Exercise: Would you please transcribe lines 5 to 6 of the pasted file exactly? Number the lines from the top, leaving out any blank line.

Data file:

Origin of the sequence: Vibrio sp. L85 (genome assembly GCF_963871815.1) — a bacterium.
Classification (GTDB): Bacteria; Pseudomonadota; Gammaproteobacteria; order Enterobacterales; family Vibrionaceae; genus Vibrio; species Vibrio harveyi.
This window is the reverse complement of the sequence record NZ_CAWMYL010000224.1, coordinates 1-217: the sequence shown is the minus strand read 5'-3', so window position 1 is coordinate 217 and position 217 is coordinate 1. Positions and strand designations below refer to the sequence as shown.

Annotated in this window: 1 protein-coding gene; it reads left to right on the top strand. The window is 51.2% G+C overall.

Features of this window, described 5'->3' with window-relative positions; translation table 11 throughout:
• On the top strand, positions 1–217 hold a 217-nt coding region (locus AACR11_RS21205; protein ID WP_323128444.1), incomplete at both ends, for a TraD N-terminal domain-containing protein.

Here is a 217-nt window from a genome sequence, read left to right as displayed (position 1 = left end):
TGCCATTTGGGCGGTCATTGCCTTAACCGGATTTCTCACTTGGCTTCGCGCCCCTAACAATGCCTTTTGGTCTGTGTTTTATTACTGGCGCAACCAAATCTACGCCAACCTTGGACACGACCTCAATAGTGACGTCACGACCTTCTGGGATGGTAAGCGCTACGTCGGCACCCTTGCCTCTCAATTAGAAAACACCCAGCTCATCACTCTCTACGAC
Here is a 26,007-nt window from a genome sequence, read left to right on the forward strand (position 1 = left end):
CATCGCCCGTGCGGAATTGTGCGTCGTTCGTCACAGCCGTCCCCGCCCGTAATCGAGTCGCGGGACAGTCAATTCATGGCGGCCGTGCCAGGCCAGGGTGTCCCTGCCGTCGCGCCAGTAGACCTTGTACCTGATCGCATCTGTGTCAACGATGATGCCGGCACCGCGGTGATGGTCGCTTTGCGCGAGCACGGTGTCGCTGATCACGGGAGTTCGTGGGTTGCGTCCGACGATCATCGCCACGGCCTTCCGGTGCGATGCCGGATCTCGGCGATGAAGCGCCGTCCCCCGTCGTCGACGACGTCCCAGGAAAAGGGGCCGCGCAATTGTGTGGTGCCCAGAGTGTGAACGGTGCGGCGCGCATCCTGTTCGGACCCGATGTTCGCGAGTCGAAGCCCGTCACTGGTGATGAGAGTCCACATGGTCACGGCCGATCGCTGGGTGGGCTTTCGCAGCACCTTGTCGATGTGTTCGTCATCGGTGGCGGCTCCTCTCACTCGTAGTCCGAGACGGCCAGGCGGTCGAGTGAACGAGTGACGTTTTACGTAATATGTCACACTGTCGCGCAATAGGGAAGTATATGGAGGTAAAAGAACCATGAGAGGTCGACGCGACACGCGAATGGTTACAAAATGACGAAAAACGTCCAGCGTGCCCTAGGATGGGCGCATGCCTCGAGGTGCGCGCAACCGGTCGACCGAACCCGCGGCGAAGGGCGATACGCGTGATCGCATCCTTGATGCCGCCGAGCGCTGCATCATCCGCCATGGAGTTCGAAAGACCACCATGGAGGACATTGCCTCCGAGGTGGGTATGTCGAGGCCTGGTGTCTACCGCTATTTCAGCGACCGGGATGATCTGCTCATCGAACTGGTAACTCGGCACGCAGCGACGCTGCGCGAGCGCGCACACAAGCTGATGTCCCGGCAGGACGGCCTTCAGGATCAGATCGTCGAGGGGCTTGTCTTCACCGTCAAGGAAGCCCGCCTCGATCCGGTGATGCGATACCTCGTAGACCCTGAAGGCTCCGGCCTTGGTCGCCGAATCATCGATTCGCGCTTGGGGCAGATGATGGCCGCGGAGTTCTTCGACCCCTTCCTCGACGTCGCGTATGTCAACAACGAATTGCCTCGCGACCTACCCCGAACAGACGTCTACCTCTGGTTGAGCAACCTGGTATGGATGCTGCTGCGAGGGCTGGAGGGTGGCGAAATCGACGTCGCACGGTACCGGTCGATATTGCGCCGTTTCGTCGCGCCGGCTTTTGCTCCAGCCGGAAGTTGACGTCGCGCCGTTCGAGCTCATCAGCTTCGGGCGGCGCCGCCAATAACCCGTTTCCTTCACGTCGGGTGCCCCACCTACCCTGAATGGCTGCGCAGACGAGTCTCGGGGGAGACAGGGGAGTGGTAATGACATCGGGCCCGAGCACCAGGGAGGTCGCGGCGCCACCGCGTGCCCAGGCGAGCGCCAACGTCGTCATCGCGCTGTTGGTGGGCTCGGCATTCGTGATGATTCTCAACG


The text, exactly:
Features of this window, described 5'->3' with window-relative positions; translation table 11 throughout:
• On the top strand, positions 1–217 hold a 217-nt coding region (locus AACR11_RS21205; protein ID WP_323128444.1), incomplete at both ends, for a TraD N-terminal domain-containing protein.